Writer | Editor
Untitled design (7).png

Synthesis - Columns

From 2008 to 2015 I wrote a weekly column for Synthesis Weekly under the name Zooey Mae. What started as an outlet to review graphic novels and comic books evolved over the years to cover everything from pop culture to whatever menial event was happening in my life. Looking back, I think I spent much too much time regaling Chico with tales of my allergies. 

Fifty Shades of Sexual Abuse

Originally published in Synthesis Weekly: February 2015

Can we talk for a minute about the new Fifty Shades of Grey movie? Let me first get this bit of embarrassment out of the way: I’ve read the first book. And it’s awful. It’s depressingly bad. I say “depressing” because it’s a real bummer to me that this drivel would make it on the bestsellers list. When there’s such strong buzz surrounding a book, I’ll almost always read at least the first few chapters. This weird curiosity I have for popular books carries over to horror movies as well. No other genre. Just horror. I’m not sure why, but if I had to hazard a guess, I’d say that like someone with Asperger’s studying pictures of people’s faces in an attempt to understand human emotion, I watch popular horror movies trying to understand the appeal. (I also sometimes study those “How Do I Feel Right Now” charts in my free time, for very important and grownup research). This detrimental curiosity has driven me to read The Hunger GamesThe Da Vinci Code, Divergent, Fifty Shades of Grey, and watch The Conjuring no less than three times. THREE times, people. I’m really banking on the old adage that if curiosity killed that ol’ cat, that maybe I’ll get lucky and it’ll strike me down too.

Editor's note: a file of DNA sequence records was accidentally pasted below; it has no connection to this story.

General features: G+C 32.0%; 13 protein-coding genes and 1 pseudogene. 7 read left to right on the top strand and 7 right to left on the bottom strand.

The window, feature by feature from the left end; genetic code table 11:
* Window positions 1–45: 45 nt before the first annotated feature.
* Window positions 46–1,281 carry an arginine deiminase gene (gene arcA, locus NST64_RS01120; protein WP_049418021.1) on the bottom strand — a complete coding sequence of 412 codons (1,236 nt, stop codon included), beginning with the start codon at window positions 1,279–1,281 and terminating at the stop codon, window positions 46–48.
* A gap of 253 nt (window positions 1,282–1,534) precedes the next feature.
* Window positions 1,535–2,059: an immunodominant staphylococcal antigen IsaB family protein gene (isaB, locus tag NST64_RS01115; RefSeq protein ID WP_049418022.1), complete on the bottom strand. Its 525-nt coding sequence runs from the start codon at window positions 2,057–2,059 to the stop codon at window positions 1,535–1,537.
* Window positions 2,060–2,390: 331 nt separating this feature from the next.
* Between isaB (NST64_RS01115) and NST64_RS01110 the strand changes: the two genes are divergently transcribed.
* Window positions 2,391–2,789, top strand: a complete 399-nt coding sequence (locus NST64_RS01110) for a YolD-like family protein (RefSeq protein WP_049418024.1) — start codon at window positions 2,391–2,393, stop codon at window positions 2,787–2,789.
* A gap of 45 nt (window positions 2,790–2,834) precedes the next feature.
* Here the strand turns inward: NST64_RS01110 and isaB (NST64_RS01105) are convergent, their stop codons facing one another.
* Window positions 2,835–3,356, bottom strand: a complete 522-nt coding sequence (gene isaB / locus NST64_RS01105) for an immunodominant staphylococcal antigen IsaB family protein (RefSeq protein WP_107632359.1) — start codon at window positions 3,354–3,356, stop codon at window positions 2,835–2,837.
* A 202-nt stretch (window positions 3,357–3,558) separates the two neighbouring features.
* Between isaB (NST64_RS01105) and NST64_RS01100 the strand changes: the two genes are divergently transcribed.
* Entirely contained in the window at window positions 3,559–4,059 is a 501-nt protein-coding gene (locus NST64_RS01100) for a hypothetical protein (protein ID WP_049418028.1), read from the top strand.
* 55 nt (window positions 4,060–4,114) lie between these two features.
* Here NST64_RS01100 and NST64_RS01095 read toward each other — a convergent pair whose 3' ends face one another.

Aside from the really, really poor writing, and the uninspired lead female character, my main issue with Fifty Shades is that author E.L. James did nothing to assuage the negative views and false perceptions about the BDSM community. References from pop culture have taught us that BDSM is all about whips and chains, deviants with sexual trauma in their past, and is nothing more than a fringe culture of “freaks” and miscreants with damaged sexual appetites. E.L. James frames the male lead (Christian Grey) as someone who was abused as a child, hence his interest in BDSM. Grey chooses for the subject of his “affections” Anastasia (the aforementioned uninspired female lead), despite the fact that she’s not only a virgin to BDSM, she hasn’t had sex at all, a partner who would be most undesirable to someone actually in the community. Throughout Fifty Shades, the storyline eroticizes dangerous practices that are much less BDSM and much more simply straight up physical and sexual abuse. Even the DSM (Diagnostic and Statistical Manual of Mental Disorders) which in 1952 listed sadomasochism as a sociopathic personality disorder has since come around and reclassified it. In reality, before sexual interaction occurs between a dominant and submissive, there’s a lengthy negotiation up front. Their boundaries are clearly defined and discussed, and it’s up to the dominant to fulfill the submissive’s needs, which is what brings the dominant pleasure. It’s is not primarily about pain, but rather a power exchange between a dominant and submissive.

The good news about Fifty Shades is that in many ways it’s shining a light on BDSM so that conversations can be had about what being a part of that community actually entails. However, I don’t think any amount of accurate information about BDSM will bring down the number of sexual mishaps that most certainly will occur once the movie is released.

Arielle Mullen